What’s crucial now is the fundamental attitude of the manager. If people understand that agreeing to be a manager means agreeing to assume responsibility, they don’t throw in the towel, they use it to dry things down.
This is why my work is very much about empowering the people who head up teams to see that they can stay in control and can move their role forward – so they can see change as a completely normal state of affairs.
Any day of the week. Whatever the weather.
“The people heading up our teams are not accepted by the team members.”
Even if the glass is half full
there’s still 50% missing.
Concept 5. Management can be learnt. In fact: it has to be learnt.
Nobody ends up in the boss’s chair because it was thrust upon them. A career in management is usually triggered by a strong aptitude – some special skill people have to offer. When friction arises in the team, people quickly realise that there are other sides to the management coin: relationships and interactions, especially in a ‘sandwich position’. It’s rare for people to stay in control and manage people effectively because they have an instinct for it. People often have a gut feeling (even if it’s an unsettling feeling).
This is where I encourage people to focus on promoting the right skills, or literally promoting people. By equipping people with the necessary tools of the trade, I arm them with a repertoire of pragmatic management skills. In parallel to this, an understanding develops for engendering and establishing a sense of trust within the team. People see that managing people professionally and showing empathy are not mutually exclusive.
“Our managers are desperately trying to keep their teams motivated in the long term.”
At some point the carrot on the stick
isn’t big enough to entice people.
Concept 6. Motivation comes from within.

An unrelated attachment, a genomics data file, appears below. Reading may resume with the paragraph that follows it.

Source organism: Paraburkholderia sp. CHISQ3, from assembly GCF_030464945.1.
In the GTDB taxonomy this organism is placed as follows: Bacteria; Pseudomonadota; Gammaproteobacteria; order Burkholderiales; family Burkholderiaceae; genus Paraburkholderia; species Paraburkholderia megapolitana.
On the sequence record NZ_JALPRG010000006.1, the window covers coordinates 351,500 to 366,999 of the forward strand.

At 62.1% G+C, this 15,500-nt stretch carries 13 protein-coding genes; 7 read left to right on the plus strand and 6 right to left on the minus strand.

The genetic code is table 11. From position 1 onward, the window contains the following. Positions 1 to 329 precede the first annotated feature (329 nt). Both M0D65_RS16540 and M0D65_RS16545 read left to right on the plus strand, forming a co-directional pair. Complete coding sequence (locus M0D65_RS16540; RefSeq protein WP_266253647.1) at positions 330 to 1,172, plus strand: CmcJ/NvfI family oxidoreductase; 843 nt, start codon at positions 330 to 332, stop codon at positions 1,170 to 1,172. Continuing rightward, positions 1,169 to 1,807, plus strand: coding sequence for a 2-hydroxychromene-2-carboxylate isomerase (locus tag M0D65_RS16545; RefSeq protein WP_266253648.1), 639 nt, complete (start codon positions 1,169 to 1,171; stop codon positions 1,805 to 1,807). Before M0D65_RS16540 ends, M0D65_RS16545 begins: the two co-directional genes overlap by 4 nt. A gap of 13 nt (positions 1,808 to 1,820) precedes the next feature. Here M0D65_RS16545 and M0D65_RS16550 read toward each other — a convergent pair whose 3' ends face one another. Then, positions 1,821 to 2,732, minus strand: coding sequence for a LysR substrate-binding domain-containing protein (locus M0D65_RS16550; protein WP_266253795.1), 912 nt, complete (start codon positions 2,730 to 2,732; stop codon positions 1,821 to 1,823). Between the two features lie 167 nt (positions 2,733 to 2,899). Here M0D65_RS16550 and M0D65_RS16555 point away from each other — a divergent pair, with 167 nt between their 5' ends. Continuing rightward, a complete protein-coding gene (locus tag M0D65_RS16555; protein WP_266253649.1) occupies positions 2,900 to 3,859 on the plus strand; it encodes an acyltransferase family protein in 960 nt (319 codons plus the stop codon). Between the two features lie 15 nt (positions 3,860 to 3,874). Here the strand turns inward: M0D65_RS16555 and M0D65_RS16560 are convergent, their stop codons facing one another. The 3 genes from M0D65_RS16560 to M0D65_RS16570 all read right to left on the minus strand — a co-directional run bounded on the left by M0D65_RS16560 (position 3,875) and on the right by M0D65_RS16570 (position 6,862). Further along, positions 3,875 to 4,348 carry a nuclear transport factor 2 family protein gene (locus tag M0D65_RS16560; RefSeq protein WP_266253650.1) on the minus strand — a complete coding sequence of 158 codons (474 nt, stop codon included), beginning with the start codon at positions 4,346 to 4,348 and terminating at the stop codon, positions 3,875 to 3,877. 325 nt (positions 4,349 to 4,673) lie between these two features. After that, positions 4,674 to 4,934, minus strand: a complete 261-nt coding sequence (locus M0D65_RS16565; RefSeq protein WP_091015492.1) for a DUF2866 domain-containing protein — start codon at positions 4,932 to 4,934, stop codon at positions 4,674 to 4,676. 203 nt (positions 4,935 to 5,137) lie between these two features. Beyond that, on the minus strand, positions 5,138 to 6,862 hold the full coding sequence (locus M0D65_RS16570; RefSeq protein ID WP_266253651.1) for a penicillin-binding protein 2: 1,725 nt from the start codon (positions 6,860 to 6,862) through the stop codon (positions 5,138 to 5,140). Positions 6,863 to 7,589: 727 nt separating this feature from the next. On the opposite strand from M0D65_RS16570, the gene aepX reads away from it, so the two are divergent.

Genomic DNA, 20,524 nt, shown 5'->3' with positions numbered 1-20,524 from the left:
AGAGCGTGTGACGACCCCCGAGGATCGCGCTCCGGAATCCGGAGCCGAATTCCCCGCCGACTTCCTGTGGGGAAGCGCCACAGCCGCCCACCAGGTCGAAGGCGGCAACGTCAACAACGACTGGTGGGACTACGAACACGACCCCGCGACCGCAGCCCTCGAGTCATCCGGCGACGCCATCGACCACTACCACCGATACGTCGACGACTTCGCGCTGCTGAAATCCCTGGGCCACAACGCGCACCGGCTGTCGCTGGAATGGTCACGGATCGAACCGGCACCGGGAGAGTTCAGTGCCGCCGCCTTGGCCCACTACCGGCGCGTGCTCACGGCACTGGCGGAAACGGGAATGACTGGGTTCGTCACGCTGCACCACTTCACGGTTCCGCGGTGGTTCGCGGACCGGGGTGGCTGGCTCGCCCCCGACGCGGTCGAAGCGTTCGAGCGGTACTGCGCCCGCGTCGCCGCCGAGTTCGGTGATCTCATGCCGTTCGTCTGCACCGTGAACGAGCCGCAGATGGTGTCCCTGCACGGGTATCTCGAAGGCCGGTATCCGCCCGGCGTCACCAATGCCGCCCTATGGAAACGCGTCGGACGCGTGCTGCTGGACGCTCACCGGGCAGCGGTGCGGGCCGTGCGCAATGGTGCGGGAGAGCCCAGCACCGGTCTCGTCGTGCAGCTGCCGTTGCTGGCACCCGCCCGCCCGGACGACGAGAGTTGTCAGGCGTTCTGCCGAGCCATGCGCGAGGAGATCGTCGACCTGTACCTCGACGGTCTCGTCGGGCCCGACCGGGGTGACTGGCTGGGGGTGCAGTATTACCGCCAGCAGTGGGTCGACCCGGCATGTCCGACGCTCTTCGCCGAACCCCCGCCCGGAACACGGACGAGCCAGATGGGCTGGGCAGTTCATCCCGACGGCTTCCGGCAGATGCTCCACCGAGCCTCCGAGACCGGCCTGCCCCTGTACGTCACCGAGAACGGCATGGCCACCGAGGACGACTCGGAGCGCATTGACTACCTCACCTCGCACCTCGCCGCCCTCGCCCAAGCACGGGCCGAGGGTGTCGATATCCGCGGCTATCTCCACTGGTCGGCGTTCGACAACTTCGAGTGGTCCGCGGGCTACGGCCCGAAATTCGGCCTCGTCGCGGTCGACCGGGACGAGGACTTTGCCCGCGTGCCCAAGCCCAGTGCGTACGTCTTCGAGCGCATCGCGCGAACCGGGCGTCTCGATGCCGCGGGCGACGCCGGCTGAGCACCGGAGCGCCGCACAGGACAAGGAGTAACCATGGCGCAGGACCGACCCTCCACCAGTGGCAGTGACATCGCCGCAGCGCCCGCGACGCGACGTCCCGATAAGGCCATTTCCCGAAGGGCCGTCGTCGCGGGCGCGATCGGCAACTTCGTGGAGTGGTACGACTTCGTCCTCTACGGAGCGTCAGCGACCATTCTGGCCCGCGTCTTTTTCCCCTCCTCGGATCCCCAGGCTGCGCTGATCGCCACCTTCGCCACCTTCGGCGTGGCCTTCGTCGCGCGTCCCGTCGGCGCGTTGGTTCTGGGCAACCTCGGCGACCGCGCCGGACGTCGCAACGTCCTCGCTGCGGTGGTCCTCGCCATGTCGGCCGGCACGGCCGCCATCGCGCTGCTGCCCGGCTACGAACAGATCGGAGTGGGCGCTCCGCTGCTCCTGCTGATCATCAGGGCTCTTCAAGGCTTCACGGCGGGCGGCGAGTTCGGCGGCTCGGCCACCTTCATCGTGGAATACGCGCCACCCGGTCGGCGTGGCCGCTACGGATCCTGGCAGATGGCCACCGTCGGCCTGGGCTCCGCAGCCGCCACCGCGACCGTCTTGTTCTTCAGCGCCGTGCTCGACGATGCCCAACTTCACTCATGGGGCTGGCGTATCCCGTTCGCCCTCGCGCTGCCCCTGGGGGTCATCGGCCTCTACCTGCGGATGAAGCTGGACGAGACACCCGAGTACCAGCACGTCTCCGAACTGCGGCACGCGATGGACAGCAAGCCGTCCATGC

It’s true. There really are things money can’t buy. One of them is long-term motivation. To manage people successfully, you don’t need to keep reaching for your wallet and you’re certainly not expected to be an entertainment manager. All you need is a working atmosphere and environment that offers intrinsic motivation – people derive motivation from their tasks themselves, because what they’re working on is meaningful.
In the ideal world, people feel they’re ‘having a good time’ because everyone in the team is allowed to play to their strengths. They have the freedom to define their own roles. They have ways to keep developing as individuals. People with the right options remain positive even with the routine parts of the job. And they don’t run and hide when things start feeling uncomfortable.
Sounds a bit too idealistic? By working closely with your team leaders, I help them determine what works best at work. What conditions need to be established for people to derive satisfaction from their work themselves, based on their inner instincts – so they keep smiling and think ‘yeah’!
“We’ve merged two teams but we’re having problems with the team leader and getting people to work together.”
Too many cooks spoil the broth?
Only if you’re careless
with the spoon.
Concept 7. Flexing muscles is not the same as being strong.
When teams are formed or team members change, people can become highly sensitive. But another thing that can happen when objects collide is that a huge amount of energy is released, and this can be negative or positive.
Yes, a howling gale can be dangerous, but channelled in the right way – by establishing binding rules on how people will work together – strong winds can very quickly fill people’s sails. For this to work, the working climate must allow people to interact in ways that give them enough space to cool down again. Only then does it become possible to clarify people’s positions or roles, paving the way for a smooth transition and productive work.
One of the best ways to move things forward is to organise a team-building workshop. Depending on the starting point, I also apply methods that allow people to tap into their personal creativity and intuition. Often, the results of such exercises are breathtaking.